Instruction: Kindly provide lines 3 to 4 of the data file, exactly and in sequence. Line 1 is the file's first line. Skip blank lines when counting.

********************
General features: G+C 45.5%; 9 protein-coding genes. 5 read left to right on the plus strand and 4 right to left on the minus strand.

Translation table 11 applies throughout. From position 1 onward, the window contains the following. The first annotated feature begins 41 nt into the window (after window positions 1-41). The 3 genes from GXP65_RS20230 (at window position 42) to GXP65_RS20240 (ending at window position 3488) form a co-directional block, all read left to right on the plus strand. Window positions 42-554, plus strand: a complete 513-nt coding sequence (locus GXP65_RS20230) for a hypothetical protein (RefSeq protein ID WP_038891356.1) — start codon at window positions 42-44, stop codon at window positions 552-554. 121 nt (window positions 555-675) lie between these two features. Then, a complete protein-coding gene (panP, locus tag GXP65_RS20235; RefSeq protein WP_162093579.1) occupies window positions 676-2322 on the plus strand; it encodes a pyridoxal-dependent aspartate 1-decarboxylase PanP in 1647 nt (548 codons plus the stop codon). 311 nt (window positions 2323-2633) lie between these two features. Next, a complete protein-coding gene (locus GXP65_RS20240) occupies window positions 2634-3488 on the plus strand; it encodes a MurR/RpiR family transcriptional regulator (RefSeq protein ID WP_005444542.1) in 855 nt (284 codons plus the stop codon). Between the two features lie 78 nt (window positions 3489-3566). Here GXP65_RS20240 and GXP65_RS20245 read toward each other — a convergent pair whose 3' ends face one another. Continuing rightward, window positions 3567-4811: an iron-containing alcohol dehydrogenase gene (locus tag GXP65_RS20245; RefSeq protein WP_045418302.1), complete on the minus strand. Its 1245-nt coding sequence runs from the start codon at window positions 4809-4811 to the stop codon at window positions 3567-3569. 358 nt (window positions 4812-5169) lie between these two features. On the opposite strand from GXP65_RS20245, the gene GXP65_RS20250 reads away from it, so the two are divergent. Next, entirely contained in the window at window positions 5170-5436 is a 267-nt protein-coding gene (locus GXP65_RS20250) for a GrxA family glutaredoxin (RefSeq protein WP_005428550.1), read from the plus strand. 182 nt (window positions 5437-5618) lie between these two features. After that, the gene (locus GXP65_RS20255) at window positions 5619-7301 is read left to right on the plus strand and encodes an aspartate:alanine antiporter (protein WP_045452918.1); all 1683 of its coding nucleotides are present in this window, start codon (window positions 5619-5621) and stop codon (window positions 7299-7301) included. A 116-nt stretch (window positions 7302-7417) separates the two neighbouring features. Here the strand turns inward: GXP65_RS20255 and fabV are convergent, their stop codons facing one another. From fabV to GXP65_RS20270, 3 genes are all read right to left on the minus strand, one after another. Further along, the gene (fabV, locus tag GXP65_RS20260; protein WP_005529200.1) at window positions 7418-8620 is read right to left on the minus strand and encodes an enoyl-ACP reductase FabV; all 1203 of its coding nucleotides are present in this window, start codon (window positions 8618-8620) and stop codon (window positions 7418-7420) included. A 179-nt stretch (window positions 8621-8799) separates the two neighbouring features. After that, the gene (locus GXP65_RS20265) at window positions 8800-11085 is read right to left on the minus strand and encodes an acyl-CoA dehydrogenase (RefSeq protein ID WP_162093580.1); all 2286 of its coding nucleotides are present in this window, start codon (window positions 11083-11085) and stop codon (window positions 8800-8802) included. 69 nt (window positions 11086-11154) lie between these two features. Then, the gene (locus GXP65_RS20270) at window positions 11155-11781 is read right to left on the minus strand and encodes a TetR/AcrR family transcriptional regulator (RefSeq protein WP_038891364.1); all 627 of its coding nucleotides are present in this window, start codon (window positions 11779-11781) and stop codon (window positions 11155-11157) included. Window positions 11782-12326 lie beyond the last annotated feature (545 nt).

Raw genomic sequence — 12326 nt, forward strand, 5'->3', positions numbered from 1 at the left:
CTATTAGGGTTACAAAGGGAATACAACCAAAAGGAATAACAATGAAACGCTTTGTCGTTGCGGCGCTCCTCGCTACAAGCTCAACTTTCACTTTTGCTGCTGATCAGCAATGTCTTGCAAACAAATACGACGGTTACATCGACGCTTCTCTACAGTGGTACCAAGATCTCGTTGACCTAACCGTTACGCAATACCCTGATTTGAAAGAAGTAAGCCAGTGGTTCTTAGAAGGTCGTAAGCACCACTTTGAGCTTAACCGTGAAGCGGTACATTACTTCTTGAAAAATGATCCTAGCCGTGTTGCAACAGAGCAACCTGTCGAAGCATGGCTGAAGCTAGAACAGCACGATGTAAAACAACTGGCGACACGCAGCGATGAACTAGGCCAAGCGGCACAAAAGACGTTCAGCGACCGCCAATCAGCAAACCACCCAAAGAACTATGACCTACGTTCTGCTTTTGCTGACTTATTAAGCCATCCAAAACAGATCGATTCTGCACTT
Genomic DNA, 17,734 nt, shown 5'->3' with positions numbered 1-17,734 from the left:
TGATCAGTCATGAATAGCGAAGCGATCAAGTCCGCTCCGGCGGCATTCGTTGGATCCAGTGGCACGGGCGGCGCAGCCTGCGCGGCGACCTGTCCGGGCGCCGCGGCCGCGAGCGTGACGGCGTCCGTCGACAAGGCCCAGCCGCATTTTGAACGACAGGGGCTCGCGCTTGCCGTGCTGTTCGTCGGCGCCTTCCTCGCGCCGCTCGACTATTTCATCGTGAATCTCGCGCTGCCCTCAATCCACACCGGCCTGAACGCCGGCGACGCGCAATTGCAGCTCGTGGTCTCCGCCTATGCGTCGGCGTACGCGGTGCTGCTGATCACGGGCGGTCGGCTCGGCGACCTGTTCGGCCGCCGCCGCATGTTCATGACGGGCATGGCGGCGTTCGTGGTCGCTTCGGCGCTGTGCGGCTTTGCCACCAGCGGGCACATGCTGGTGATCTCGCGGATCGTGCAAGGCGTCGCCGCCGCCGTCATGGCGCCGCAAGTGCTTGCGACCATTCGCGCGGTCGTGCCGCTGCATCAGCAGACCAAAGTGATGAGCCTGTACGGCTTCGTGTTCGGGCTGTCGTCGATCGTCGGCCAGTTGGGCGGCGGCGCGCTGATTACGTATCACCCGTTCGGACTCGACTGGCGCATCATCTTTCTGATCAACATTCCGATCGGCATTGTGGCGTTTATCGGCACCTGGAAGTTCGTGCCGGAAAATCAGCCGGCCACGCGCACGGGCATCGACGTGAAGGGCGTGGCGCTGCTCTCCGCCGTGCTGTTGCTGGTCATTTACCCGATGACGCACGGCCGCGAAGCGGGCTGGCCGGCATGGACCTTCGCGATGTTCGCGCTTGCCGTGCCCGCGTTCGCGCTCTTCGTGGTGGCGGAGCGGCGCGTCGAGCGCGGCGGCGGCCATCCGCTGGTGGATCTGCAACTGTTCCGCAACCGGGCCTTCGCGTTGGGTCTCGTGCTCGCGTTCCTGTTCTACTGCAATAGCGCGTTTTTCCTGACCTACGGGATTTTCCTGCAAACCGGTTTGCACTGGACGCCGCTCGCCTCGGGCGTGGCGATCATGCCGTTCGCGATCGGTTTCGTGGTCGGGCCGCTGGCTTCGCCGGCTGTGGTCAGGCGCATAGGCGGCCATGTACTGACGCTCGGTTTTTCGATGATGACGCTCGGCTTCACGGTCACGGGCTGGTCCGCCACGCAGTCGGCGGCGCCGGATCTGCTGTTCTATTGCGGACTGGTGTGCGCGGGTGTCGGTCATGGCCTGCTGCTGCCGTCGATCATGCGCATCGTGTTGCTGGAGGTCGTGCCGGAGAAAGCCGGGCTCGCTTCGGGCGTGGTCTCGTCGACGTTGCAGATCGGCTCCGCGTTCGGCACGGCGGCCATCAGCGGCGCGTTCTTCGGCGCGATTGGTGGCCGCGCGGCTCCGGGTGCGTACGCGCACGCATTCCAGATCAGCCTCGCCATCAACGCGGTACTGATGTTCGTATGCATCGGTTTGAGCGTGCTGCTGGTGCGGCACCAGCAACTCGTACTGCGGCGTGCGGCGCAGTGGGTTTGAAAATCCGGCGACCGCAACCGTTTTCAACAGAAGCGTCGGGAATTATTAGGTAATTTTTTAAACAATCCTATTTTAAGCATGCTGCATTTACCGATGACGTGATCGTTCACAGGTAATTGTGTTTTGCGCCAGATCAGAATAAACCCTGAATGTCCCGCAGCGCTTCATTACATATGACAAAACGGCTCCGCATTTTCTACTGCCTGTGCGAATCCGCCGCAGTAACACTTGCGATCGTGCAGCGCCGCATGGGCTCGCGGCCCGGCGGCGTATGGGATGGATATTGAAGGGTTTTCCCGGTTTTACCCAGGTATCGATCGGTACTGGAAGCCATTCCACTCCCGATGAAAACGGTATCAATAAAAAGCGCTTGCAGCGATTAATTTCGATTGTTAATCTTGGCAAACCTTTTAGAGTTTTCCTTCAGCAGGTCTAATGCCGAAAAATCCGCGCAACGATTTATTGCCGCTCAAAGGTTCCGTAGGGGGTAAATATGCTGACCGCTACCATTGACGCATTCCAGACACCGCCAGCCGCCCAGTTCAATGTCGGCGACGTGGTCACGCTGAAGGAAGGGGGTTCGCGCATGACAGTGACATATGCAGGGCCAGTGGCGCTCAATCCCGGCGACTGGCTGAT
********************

Raw genomic sequence — 12326 nt, forward strand, 5'->3', positions numbered from 1 at the left:
CTATTAGGGTTACAAAGGGAATACAACCAAAAGGAATAACAATGAAACGCTTTGTCGTTGCGGCGCTCCTCGCTACAAGCTCAACTTTCACTTTTGCTGCTGATCAGCAATGTCTTGCAAACAAATACGACGGTTACATCGACGCTTCTCTACAGTGGTACCAAGATCTCGTTGACCTAACCGTTACGCAATACCCTGATTTGAAAGAAGTAAGCCAGTGGTTCTTAGAAGGTCGTAAGCACCACTTTGAGCTTAACCGTGAAGCGGTACATTACTTCTTGAAAAATGATCCTAGCCGTGTTGCAACAGAGCAACCTGTCGAAGCATGGCTGAAGCTAGAACAGCACGATGTAAAACAACTGGCGACACGCAGCGATGAACTAGGCCAAGCGGCACAAAAGACGTTCAGCGACCGCCAATCAGCAAACCACCCAAAGAACTATGACCTACGTTCTGCTTTTGCTGACTTATTAAGCCATCCAAAACAGATCGATTCTGCACTT